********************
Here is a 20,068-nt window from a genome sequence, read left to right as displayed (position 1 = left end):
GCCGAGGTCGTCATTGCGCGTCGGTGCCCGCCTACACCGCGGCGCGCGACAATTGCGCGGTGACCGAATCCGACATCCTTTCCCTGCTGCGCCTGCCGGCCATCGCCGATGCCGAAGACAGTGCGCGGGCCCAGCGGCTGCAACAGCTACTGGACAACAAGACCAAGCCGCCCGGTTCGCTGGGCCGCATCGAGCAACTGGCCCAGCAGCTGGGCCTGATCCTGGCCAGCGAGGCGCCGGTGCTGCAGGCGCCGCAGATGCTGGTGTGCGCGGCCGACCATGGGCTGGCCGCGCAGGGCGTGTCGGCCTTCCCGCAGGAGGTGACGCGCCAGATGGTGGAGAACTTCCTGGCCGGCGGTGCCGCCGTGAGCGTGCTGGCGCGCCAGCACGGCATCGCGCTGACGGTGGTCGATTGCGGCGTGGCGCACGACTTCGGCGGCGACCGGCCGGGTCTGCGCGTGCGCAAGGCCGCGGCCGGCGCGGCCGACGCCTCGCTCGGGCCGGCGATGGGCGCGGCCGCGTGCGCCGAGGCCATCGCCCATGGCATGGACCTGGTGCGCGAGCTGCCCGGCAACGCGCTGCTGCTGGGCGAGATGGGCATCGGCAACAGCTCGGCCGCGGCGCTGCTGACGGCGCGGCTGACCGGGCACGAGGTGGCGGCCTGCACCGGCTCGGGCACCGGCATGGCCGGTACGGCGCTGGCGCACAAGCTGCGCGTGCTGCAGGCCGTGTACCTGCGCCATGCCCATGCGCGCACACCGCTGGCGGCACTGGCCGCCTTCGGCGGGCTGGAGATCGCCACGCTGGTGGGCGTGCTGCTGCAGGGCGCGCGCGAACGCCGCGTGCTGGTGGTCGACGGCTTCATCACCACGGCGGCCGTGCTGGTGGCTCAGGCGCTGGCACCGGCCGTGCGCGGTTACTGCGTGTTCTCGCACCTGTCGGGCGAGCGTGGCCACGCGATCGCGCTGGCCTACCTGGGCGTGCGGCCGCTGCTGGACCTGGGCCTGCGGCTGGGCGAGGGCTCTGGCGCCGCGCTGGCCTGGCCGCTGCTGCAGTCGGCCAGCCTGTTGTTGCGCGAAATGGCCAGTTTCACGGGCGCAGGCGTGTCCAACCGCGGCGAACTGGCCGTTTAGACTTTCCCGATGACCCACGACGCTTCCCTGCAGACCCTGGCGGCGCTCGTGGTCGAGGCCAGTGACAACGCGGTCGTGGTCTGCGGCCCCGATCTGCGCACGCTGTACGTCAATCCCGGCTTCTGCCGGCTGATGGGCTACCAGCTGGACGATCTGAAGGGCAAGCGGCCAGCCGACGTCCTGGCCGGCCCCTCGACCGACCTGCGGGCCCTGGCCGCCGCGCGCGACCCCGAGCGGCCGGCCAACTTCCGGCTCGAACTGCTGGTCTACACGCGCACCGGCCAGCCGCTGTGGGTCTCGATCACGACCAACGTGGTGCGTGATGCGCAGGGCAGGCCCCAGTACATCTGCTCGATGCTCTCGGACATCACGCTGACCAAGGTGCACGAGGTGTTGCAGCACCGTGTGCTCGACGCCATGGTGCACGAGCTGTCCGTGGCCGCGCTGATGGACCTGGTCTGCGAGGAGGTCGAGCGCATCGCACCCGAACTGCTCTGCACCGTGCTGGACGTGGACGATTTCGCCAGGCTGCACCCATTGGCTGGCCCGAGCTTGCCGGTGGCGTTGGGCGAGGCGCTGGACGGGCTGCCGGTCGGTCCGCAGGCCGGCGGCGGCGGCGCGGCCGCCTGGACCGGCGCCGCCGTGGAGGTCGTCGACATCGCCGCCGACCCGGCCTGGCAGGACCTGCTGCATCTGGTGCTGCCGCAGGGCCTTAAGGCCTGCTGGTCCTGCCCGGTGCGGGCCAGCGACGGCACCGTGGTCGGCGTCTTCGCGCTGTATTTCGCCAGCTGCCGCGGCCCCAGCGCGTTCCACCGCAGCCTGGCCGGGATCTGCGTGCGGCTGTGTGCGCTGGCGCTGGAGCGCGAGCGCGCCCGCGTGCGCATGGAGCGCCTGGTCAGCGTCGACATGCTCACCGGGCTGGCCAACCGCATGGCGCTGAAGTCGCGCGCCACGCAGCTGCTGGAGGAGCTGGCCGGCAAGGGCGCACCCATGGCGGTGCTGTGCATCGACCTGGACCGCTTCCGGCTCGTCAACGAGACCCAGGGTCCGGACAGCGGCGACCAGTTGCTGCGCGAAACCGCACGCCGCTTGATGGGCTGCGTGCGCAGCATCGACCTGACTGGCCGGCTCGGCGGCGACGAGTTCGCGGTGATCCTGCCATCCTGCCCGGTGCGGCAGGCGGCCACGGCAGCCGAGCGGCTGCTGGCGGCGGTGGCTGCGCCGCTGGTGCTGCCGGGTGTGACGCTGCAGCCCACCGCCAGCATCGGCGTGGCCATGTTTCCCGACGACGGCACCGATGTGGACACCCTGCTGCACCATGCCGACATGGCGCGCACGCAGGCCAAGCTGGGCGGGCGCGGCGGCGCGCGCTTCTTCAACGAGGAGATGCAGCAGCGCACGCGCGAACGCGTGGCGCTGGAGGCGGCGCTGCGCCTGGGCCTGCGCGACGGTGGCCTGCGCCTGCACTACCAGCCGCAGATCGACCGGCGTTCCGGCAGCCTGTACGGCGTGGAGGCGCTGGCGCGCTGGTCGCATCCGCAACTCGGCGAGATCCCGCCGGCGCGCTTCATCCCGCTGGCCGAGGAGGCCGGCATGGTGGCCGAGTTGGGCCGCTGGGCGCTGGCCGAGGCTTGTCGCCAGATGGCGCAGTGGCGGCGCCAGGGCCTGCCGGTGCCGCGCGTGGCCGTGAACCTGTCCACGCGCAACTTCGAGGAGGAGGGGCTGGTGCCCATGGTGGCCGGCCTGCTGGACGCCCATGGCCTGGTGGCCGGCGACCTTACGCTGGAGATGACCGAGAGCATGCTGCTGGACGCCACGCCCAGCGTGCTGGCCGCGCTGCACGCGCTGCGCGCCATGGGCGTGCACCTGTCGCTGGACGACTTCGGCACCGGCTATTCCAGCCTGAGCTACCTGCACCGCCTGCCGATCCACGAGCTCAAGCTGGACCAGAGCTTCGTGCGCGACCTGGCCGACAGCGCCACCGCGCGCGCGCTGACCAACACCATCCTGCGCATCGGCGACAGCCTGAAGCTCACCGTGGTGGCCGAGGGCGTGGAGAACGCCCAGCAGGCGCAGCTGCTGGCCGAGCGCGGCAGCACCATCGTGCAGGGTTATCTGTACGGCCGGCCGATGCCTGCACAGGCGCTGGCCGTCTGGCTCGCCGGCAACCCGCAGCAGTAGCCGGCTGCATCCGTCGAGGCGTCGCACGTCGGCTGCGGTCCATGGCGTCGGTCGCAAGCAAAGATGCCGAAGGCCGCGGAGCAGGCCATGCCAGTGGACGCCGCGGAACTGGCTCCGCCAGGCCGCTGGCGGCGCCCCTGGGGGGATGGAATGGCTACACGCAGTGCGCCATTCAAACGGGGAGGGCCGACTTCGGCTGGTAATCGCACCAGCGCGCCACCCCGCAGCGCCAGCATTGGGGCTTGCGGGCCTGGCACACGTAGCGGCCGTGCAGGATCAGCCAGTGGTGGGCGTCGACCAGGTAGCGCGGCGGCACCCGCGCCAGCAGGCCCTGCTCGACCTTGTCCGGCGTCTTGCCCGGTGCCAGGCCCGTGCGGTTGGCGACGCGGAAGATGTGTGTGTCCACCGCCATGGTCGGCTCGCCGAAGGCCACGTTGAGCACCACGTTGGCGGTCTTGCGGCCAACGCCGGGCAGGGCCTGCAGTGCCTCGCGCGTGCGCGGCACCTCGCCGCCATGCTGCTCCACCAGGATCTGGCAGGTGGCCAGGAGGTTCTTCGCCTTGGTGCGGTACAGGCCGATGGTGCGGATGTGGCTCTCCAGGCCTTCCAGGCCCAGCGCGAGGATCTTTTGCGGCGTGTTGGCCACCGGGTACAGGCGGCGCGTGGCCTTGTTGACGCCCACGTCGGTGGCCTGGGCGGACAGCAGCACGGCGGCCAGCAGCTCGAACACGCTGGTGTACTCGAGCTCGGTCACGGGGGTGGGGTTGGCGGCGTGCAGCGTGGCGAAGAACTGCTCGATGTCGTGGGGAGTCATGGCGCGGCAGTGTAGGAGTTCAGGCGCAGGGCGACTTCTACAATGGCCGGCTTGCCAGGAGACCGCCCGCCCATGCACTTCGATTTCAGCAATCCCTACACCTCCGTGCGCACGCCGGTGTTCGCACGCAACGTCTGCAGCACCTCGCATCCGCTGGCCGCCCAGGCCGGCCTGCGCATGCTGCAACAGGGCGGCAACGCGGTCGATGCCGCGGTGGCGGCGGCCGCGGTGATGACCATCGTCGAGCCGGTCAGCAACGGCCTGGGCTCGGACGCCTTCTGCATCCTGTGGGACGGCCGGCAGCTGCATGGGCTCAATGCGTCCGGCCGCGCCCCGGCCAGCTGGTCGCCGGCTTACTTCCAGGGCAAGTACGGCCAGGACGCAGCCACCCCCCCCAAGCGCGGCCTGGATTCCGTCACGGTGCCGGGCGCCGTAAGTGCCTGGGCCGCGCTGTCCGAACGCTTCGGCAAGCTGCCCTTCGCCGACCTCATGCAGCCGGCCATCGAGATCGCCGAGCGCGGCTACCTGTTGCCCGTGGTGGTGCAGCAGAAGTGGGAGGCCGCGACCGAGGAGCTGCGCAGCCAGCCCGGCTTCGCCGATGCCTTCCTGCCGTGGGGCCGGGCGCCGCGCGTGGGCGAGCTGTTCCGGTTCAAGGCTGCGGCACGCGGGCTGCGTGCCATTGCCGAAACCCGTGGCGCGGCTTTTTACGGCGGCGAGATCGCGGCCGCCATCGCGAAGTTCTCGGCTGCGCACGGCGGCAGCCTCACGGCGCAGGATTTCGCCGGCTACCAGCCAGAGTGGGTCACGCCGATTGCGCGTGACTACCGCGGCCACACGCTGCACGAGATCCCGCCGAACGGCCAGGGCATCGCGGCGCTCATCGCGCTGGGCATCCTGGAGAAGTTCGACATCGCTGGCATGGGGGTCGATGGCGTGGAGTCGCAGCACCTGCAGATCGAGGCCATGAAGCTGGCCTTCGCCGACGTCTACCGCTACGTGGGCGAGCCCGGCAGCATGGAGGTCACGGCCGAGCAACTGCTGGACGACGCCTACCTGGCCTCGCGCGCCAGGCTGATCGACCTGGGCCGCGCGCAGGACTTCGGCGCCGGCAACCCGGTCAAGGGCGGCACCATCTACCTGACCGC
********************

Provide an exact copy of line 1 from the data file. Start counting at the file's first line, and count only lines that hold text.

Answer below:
Here is a 20,068-nt window from a genome sequence, read left to right as displayed (position 1 = left end):